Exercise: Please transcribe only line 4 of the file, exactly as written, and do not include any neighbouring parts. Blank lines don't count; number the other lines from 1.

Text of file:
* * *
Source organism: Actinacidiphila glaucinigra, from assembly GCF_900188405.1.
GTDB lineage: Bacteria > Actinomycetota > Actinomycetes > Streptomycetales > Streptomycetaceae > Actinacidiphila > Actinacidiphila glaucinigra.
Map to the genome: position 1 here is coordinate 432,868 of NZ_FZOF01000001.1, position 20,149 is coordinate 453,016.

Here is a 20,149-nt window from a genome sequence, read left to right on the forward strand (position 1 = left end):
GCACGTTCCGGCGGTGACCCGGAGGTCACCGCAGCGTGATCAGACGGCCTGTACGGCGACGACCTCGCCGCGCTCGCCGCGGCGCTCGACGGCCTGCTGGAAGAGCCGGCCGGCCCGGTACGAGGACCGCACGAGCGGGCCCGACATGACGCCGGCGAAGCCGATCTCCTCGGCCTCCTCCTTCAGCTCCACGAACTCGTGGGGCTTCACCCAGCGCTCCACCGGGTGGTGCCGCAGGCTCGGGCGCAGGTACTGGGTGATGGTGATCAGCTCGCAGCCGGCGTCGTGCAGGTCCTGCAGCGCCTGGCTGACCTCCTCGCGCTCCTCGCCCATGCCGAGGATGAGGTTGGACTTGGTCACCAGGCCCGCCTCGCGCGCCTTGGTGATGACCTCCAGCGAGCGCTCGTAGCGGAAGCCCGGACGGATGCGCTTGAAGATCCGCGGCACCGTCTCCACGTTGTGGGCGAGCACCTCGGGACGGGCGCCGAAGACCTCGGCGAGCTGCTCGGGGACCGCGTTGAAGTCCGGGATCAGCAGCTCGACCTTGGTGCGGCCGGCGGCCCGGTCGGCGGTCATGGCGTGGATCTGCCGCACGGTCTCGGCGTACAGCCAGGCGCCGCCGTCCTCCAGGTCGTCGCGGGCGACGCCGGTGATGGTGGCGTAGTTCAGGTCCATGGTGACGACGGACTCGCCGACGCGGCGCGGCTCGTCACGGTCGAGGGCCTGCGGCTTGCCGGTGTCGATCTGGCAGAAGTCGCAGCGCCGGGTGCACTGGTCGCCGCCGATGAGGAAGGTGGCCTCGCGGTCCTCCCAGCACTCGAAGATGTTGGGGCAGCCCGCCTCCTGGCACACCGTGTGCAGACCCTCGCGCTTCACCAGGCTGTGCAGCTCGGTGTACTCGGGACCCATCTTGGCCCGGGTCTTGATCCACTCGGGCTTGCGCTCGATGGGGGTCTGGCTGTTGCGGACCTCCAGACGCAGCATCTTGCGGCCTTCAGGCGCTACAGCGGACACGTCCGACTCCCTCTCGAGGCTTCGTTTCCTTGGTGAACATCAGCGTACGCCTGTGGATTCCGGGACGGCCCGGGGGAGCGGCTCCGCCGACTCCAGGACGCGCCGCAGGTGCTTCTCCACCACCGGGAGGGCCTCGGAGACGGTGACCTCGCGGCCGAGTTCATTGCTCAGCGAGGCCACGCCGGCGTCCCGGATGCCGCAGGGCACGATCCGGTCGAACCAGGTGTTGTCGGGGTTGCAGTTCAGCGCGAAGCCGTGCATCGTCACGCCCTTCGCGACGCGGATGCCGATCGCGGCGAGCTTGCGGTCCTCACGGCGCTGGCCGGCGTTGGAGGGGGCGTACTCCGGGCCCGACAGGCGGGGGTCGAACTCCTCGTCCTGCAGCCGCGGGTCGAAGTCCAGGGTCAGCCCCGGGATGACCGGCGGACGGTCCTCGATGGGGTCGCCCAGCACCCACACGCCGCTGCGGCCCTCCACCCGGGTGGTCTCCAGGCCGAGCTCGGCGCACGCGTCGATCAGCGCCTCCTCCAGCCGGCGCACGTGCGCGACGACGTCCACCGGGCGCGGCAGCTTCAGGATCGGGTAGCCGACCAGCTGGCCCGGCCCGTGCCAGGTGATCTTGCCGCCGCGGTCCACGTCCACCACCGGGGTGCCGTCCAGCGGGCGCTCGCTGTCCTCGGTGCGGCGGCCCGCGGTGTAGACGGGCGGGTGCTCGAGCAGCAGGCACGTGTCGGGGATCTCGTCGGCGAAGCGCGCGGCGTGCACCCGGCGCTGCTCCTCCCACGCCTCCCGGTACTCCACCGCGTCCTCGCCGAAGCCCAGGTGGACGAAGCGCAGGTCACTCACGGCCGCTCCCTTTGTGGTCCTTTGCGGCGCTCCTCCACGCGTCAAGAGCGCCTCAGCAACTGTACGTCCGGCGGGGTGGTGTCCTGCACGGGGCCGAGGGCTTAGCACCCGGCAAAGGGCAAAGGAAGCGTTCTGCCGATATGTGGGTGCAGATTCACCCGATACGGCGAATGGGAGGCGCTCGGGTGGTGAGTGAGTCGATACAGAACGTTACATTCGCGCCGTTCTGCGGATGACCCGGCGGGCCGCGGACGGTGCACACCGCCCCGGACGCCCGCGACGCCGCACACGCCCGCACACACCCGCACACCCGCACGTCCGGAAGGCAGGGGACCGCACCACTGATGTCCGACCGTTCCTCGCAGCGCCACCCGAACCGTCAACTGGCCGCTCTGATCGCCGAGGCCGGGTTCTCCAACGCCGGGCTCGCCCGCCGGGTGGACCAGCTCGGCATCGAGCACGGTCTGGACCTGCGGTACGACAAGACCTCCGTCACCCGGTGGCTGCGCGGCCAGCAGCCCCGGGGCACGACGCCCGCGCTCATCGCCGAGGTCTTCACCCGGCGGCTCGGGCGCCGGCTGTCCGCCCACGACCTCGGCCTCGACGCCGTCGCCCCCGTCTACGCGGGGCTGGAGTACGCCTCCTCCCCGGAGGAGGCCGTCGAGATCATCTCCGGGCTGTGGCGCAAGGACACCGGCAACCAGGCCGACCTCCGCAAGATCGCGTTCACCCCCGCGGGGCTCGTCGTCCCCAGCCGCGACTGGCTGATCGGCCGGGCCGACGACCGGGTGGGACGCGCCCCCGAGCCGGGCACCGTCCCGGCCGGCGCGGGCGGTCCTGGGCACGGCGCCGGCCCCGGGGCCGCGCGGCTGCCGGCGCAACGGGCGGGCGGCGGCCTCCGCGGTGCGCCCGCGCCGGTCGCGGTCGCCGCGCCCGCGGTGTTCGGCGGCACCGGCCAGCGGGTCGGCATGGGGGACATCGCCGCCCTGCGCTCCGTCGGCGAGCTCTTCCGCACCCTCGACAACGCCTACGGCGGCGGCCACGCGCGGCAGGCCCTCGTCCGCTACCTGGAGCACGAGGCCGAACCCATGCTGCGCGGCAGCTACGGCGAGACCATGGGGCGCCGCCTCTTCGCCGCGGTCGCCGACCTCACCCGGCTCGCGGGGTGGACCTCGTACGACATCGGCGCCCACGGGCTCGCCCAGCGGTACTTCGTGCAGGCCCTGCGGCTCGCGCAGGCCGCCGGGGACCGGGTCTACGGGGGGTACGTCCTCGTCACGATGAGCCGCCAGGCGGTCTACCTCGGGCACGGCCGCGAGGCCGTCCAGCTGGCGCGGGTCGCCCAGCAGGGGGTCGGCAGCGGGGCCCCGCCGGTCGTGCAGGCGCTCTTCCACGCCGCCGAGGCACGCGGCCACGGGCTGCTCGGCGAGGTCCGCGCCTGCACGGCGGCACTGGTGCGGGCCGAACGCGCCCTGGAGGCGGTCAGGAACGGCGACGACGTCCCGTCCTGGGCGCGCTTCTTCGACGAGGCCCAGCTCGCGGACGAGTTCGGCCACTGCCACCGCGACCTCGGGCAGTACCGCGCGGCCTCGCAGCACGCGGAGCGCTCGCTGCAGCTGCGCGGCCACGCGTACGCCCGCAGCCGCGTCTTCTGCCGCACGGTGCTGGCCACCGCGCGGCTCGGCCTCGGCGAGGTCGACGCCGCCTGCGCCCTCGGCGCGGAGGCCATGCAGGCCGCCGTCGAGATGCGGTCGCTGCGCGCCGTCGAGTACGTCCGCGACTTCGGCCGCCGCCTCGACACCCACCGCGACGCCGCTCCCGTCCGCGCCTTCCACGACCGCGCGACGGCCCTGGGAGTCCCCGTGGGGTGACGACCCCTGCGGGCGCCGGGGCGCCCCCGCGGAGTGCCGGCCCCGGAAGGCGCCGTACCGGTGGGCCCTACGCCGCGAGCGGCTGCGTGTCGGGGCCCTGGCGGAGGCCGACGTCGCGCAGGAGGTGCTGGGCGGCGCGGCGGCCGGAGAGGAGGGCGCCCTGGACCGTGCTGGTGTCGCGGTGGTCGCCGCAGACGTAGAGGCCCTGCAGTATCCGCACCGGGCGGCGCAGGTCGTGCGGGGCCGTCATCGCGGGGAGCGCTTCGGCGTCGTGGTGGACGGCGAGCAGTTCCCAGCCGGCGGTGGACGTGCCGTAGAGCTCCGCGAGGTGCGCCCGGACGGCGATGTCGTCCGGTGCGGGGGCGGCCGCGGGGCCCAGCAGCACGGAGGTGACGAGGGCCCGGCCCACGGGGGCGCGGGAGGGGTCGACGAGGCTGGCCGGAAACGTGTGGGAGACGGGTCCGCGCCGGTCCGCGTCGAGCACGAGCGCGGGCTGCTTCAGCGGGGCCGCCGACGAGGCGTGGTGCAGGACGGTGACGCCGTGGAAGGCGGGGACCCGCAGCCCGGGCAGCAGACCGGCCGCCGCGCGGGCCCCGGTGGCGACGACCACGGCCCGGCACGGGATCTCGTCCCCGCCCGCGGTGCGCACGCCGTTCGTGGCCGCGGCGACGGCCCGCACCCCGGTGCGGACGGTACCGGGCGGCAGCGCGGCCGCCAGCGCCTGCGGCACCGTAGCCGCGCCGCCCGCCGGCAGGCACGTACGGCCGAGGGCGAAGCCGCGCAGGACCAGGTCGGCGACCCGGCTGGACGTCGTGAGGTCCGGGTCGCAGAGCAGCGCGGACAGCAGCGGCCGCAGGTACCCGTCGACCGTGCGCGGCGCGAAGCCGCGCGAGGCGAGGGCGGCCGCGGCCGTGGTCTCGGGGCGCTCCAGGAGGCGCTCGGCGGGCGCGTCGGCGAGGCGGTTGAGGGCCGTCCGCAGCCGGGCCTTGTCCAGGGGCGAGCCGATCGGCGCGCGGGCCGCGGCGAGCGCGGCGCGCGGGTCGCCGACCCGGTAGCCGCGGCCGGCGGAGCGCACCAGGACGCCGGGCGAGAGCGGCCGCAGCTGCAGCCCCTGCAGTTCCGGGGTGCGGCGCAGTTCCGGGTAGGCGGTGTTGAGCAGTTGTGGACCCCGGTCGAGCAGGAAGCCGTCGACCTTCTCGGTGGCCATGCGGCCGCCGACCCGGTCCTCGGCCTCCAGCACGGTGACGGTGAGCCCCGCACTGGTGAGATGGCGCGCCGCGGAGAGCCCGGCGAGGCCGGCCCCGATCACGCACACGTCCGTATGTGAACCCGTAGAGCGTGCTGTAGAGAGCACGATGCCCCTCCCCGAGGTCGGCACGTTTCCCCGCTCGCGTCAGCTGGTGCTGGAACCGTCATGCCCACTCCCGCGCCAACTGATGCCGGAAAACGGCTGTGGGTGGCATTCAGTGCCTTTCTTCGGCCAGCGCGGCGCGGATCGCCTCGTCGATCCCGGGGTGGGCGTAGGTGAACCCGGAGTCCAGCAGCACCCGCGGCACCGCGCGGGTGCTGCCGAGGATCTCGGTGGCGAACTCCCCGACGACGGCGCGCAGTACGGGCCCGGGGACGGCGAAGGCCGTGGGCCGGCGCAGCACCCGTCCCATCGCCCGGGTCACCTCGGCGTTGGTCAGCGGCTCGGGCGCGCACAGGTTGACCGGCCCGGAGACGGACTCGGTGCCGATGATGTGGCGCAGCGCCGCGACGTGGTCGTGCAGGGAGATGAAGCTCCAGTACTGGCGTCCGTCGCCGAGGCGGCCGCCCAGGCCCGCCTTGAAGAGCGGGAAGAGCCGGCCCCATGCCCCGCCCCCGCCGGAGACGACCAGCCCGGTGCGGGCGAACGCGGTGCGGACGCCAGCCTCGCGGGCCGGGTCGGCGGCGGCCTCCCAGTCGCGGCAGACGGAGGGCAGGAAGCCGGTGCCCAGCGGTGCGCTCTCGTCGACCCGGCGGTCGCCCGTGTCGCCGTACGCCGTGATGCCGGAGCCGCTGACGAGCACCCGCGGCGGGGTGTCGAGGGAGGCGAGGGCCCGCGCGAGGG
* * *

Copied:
Here is a 20,149-nt window from a genome sequence, read left to right on the forward strand (position 1 = left end):